When local waters contain enterococci bacteria, which comes from sewage, The Sun publishes a water quality report listing affected beaches to warn swimmers to stay out of the water.
This week, all the local beaches tested negative for the bacteria (in addition to being free of red tide for the second time in two weeks). But the water quality report makes it into print more than anyone would like.
The good news is that the same environmental coalition that sued Piney Point and the Florida Department of Environmental Protection (FDEP) this year for dumping wastewater into Tampa Bay, causing red tide, is now suing the city of Bradenton for dumping sewage in the Manatee River and other waterways.
These lawsuits may never be won in court, but they likely will be a win for the environment, pushing regulators and municipal officials to be accountable after decades of passing the buck.
That’s a win for every resident and tourist who turns on a faucet or flushes a toilet.
Suncoast Waterkeeper, Our Children’s Earth Foundation, ManaSota-88 and Tampa Bay Waterkeeper have put the city of Bradenton on notice for violations of the federal Clean Water Act, claiming that the city “has repeatedly sent raw and partially treated sewage into the Manatee River, storm drains, streams, neighborhoods and local waters including Wares Creek, Palma Sola Creek, and Palma Sola Bay which flow into Lower Tampa Bay, Sarasota Bay and the Gulf of Mexico.”
“Bradenton’s sewage woes are unfortunate and follow a familiar pattern of municipalities neglecting critical environmental infrastructure,” said Justin Bloom, founder and board member of Suncoast Waterkeeper. “We hope that Bradenton will follow the path of the other municipalities that we’ve sued and focus their attention on fixing the problems and reducing the sewage pollution that plagues our waterways.”
The notice cites the city’s reports that within the last four years, over 160 million gallons of raw and partially treated sewage was dumped into the Manatee River, bypassing the city’s treatment plant, resulting in high levels of fecal coliform and enterococci bacteria in the Manatee River.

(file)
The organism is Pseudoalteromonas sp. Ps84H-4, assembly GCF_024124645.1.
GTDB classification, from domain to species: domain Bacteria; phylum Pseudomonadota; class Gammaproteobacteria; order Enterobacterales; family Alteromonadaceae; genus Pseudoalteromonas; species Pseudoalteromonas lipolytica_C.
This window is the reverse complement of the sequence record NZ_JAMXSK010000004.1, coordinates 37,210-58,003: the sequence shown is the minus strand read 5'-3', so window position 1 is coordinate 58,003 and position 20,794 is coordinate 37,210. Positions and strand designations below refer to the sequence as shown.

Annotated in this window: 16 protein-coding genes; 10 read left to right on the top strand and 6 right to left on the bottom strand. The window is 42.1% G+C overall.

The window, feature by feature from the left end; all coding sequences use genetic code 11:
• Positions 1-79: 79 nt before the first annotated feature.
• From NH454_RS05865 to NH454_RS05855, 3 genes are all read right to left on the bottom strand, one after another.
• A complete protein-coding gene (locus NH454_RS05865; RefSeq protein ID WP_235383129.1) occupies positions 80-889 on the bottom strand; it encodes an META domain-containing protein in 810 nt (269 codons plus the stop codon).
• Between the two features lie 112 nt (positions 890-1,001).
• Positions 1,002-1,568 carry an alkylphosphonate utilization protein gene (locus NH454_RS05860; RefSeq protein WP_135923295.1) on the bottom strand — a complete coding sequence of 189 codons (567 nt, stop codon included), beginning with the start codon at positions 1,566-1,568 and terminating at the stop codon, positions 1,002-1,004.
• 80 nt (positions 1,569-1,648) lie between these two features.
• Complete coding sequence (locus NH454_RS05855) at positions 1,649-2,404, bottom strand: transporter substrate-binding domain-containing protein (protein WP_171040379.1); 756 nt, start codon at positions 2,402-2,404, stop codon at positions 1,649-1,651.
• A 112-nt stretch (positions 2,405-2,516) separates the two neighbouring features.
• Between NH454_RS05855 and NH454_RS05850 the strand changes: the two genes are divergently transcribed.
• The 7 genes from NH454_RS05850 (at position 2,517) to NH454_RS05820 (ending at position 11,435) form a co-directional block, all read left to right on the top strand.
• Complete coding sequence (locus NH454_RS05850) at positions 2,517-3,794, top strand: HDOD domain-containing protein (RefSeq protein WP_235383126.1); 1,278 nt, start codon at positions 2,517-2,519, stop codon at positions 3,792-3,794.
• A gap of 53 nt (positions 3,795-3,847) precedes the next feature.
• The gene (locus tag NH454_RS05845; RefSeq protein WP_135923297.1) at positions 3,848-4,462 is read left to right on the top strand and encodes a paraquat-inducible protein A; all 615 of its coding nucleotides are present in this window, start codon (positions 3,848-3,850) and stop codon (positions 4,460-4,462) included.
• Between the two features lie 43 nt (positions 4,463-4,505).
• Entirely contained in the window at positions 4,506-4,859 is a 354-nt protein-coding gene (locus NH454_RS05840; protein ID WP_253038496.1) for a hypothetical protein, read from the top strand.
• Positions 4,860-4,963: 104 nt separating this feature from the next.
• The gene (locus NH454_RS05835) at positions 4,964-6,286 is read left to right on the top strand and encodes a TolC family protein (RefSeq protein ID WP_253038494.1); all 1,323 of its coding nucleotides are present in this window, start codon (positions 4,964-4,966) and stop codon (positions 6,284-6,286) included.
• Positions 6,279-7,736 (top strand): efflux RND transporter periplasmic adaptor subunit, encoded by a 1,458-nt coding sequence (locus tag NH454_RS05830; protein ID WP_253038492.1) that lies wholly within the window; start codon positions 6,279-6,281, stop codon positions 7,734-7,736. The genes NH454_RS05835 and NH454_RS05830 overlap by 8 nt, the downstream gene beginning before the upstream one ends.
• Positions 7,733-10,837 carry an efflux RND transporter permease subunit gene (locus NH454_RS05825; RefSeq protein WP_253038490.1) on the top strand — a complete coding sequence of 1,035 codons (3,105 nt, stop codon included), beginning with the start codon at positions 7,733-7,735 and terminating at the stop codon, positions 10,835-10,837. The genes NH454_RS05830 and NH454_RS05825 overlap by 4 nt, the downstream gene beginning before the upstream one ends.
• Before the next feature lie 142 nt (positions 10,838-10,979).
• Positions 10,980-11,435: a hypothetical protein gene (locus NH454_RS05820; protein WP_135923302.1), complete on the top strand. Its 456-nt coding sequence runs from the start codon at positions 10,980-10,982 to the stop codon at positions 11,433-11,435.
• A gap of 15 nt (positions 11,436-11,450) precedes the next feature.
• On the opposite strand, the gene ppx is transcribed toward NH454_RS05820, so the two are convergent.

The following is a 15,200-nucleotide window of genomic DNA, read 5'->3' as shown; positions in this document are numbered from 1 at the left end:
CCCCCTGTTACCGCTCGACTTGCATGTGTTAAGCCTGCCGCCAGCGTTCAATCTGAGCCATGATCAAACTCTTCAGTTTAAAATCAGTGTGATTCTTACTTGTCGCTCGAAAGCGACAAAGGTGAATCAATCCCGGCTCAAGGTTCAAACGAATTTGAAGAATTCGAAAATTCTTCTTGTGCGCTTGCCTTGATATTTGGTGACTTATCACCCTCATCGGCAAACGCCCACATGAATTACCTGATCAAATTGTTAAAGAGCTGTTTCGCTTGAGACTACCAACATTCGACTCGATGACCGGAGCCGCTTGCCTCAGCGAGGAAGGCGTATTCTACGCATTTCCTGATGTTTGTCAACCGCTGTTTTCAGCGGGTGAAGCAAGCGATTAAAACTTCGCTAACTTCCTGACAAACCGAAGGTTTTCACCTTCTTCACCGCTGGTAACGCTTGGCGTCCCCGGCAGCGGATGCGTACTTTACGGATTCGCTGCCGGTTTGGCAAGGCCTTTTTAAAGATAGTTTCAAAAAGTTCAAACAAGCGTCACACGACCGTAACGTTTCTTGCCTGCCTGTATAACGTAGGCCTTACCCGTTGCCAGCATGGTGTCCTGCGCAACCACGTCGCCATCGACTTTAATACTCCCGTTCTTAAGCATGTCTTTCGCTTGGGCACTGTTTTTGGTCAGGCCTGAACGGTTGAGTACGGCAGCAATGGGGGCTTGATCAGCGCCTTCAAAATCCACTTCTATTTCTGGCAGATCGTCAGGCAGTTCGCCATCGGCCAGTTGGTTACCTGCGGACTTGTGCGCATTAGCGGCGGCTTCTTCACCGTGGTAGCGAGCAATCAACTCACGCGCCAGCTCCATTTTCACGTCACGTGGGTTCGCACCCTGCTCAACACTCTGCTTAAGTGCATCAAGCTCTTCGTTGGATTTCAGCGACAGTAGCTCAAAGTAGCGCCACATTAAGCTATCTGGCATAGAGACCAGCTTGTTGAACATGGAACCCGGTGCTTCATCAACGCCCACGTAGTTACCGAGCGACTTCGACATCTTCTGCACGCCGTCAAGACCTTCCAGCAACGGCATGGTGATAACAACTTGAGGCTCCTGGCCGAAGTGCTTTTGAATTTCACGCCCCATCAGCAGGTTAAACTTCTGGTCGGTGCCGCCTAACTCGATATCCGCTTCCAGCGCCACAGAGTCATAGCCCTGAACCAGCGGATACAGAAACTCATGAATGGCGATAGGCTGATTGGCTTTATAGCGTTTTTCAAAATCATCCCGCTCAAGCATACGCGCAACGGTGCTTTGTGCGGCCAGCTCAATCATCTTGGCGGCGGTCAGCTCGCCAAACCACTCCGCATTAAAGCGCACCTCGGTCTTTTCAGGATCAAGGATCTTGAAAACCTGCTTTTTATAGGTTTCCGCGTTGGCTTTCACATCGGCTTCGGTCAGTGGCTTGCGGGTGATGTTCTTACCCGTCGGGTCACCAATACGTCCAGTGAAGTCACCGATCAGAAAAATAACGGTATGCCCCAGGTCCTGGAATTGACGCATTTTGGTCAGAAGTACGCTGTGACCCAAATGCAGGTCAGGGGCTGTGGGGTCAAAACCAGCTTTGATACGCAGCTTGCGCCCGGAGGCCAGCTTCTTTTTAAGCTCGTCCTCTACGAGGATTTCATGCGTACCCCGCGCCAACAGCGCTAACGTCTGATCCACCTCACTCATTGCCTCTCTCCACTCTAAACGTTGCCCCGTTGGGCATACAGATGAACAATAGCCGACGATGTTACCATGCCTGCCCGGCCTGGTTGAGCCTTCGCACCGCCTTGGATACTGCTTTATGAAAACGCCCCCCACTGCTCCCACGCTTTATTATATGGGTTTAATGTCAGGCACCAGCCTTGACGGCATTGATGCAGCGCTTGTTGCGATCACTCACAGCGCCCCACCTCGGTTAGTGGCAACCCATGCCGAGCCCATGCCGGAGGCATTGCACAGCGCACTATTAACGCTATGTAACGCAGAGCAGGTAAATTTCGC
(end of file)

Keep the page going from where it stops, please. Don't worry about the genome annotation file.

The discharges contribute to red tide, according to Glenn Compton, chairman of ManaSota-88.
“We just endured an incredibly difficult summer, where we witnessed red tide kill large quantities of marine life. If we don’t fix these problems, we’re likely to endure more pain in perpetuity. Red tide and contamination is hurting our local economy, much of which relies on our waterways,” he said. “We have to do better for our quality of life and for future generations.”
The environmental coalition has also petitioned the receiver for Piney Point, the former phosphate plant at Port Manatee, to ensure the remaining wastewater at the site is clean enough to inject into a deep well under the Floridan aquifer, the source of Florida’s drinking water. FDEP is in the process of permitting the well.
“The permit application admits that Manatee County does not know the precise geologic strata in the location of the proposed well, and instead is guessing that the ‘anticipated geologic strata’ is similar to a well located five miles away,” according to the Nov. 10 letter to Tampa lawyer and Piney Point receiver Herbert R. Donica. “The permit application further admits that Manatee County does not know the precise location where the underground drinking water source begins or ends… a thorough analysis of the wastewater must be completed before billions of gallons of dangerous pollution is injected beneath the Lower Floridan aquifer.”